James goes on to a vivid elaboration of the tongue’s fallenness. The tongue has within it a vast vista of unbelief and wickedness, connected as it is to a heart that still contains untold remnants—caverns—of ungodliness and carnality! It defiles the whole body because it is tied to a fallen heart; moreover, we often say wicked things because we have nursed or justified them—become desensitized to them—in the depths of our hearts, so that our whole inner man is turned towards the fleshliness, whatever it might be. The Greek for “course” refers to the whole network or system of life. The wrong use of the tongue affects every aspect of life; it touches what you touch—and it burns it to the ground with the very fire of hell.
C. It Reveals a Rebellious Nature (vv. 7-8)
Reaching back to God’s original creation intent, James speaks of His giving humans dominion over the animal world. (It is important to note that God did not intend human dominion to stop here; those animals are listed because they were the only other creatures in existence at the time. As civilization grew and culture became established, God expected man to rule for Him in very area and facet of life and relationships.) James says that these animals have been tamed by man—a vestige of the image of God! Yet, he says, no one alive has been able to tame the tongue! He illustrates this by saying the tongue is a restless (Gr. “fickle, untrustworthy”) evil and tinged with deadly poison. If that kind of thing isn’t tamed, what hope to we have? Elsewhere, James will write of the conquering, sanctifying grace of God (4:4-10). But for now, he leaves us weighed down with the deadly potential of an unsanctified tongue.
D. It Compromises Your Confession (vv. 9-12)
James elaborates on his previous point thusly. Recall how he said the tongue is unstable, fickle, untrustworthy. Here, he highlights that inconsistency. Christian people have above all confessed that Jesus is Lord; He is God incarnate and is the anointed king over the new humanity. Obviously, if all that is true, then we ought to use our tongues in a way commensurate to His revealed will, character, and purposes! But no: with the same tongue we use to bless God, we curse men made as His very image (O what honor and deference we ought to have for the human person!). James tells us this ought not to be. Verse 12 closes with a sobering commentary: Like produces like. If you hear echoes of our Lord’s Sermon on the Mount, you’re right. We speak according to what is in our hearts. This does not mean that every instance of wrong speech, even a frequent engaging in it, automatically invalidates a person’s claim to know Christ and means they’re a false convert. But it does mean that speech is an unerring indicator of the heart. And if you communicate in a way that reveals your treasure is something other than God, then deal with Him decisively and quickly! Wrong speech reveals a disordered heart. But a heart of proper trust in and surrender to the Lord, when the spirit is entirely turned towards Him in devotion and love, will pour forth speech of a very different kind.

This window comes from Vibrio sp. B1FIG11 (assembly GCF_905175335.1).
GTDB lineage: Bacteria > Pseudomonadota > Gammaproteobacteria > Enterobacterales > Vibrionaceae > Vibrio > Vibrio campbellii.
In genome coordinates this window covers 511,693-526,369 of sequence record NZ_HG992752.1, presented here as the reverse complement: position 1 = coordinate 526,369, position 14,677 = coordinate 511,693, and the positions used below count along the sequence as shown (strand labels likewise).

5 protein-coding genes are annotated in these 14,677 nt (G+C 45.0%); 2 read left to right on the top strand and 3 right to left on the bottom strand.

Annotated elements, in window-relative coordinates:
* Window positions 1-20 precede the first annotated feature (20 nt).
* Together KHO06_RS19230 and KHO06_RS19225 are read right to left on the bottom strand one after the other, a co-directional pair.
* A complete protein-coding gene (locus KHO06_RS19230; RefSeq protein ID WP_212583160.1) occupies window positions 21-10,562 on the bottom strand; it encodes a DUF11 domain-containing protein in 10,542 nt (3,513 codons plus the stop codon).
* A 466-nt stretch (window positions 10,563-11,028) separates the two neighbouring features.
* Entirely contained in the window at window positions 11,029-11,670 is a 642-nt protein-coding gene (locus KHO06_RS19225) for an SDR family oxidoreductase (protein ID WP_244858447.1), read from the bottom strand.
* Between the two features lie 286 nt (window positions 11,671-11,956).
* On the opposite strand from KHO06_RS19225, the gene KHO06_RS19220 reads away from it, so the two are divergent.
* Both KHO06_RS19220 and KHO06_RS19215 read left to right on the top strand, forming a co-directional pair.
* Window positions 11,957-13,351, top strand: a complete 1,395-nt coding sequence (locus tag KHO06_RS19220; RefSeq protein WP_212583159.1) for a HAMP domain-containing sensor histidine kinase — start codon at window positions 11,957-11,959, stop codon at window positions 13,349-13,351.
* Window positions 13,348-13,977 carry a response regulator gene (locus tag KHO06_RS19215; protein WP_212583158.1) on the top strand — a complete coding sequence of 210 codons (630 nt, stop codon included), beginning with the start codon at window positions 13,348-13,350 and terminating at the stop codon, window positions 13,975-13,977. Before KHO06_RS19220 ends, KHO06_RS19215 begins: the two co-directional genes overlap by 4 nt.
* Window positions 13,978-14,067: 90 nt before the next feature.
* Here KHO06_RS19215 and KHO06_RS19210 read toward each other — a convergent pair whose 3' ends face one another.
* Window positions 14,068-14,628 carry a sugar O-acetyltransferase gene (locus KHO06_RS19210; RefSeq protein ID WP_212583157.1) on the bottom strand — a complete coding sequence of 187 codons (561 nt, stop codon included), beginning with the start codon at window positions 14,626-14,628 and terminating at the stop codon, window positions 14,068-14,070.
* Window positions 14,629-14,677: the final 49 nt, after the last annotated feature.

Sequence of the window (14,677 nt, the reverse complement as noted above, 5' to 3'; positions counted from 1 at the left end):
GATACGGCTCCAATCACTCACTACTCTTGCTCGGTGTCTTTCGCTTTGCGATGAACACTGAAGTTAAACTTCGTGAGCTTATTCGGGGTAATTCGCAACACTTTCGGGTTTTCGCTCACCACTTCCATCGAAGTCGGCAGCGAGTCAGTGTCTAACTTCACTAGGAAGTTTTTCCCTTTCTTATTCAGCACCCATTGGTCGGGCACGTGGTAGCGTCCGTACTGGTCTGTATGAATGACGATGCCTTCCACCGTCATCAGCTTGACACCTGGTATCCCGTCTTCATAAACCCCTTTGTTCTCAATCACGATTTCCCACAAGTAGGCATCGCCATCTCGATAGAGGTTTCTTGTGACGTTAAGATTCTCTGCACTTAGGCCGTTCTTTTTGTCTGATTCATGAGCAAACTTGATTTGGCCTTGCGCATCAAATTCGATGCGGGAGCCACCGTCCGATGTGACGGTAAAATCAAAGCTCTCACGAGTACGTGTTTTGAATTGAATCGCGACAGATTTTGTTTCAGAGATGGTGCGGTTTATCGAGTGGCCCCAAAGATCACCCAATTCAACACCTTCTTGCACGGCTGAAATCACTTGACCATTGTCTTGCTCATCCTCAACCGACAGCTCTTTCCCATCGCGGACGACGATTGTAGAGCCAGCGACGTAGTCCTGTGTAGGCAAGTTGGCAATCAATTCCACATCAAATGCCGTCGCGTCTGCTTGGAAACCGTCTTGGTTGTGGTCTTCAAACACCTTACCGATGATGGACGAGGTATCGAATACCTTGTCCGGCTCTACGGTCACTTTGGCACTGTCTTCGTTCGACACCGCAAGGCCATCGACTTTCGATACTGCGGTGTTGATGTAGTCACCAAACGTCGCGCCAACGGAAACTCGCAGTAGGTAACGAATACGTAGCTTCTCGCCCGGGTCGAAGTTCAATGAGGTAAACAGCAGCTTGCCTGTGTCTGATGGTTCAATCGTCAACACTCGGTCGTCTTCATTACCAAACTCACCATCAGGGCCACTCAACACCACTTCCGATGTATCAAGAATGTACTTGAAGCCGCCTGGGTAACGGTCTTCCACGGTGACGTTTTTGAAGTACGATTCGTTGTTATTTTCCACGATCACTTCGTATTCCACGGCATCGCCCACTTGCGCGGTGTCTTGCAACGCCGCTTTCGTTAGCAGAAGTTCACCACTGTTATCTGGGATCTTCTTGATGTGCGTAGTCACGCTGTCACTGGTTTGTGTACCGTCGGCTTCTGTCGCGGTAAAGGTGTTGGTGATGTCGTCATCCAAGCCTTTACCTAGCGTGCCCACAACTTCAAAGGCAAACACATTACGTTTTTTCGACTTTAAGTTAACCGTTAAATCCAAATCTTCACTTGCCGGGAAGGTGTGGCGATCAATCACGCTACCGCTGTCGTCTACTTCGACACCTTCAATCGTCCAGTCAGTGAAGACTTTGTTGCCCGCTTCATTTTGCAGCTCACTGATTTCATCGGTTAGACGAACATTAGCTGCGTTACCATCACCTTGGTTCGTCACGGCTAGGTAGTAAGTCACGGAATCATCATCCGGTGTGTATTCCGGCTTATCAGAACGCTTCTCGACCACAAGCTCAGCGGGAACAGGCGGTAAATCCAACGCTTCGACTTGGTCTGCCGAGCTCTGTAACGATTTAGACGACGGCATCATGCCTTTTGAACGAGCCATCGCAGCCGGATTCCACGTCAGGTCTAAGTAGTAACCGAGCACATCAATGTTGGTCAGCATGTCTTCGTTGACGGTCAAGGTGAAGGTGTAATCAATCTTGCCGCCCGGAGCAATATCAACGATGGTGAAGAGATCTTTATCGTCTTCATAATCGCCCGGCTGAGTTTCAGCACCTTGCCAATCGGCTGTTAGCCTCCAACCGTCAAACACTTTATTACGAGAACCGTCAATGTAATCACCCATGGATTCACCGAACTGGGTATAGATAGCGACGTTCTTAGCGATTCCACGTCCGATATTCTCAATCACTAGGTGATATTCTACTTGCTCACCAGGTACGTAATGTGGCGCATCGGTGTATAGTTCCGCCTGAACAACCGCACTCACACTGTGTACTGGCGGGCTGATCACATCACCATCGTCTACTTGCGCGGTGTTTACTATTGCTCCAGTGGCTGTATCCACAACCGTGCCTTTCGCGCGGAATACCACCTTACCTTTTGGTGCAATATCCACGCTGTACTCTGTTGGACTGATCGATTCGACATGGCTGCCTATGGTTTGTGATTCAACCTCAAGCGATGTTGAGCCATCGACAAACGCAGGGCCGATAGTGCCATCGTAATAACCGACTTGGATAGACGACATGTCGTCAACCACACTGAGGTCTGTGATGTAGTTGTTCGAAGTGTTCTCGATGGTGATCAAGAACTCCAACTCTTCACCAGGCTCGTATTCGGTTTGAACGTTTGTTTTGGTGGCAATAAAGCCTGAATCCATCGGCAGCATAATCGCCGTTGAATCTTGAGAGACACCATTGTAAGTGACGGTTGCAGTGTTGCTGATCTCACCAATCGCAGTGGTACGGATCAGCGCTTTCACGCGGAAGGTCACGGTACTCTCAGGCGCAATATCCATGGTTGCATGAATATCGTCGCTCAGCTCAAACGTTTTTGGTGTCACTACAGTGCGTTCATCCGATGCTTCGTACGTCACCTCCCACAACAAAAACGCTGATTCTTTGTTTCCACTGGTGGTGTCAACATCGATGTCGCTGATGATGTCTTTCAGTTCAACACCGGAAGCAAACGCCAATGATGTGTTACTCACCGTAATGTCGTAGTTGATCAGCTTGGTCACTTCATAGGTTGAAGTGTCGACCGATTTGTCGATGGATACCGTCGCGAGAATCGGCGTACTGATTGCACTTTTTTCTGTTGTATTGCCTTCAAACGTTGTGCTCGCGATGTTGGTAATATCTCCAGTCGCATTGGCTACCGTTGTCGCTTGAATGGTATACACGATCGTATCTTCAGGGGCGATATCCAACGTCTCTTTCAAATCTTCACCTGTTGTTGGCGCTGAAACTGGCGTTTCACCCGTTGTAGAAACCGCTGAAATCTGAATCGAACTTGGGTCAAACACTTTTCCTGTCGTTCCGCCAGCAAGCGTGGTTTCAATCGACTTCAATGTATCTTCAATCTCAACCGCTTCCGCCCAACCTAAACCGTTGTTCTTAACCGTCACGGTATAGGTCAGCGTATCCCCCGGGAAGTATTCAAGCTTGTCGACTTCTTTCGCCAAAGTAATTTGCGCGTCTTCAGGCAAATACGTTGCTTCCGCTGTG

God longs to have a holy, consecrated people. How many Christians have stumbled along the pathway of sanctification, making common cause with the world, adopting the mindset and values and perspective of a fleshly, base culture, justifying small and large sins, and refusing to bring all of the life under the authority of Jesus Christ! Though saved, they poorly reflect the image of their Father and miss out on the blessings in time and eternity of being “workers together” with Him for the extending of His rule in the earth. Of course, many who profess to know Christ do not really know Him, and one day will be in for a rude awakening when on the Last Day they are condemned, not acquitted, at the judgment and are hurled into eternal hell! In both cases, ungodly speech is a mark of a heart in some way nit rightly related to our sovereign Lord, who even now rules over all things and is the One to whom we are covenantally and personally accountable. May the Lord have the prize of our whole hearts, and may we know the joy of His holiness in every part of us, that we might rightly image Him and demonstrate to the world the glory of the One who rules all things and the reality of the earth-transforming kingdom that is soon to come.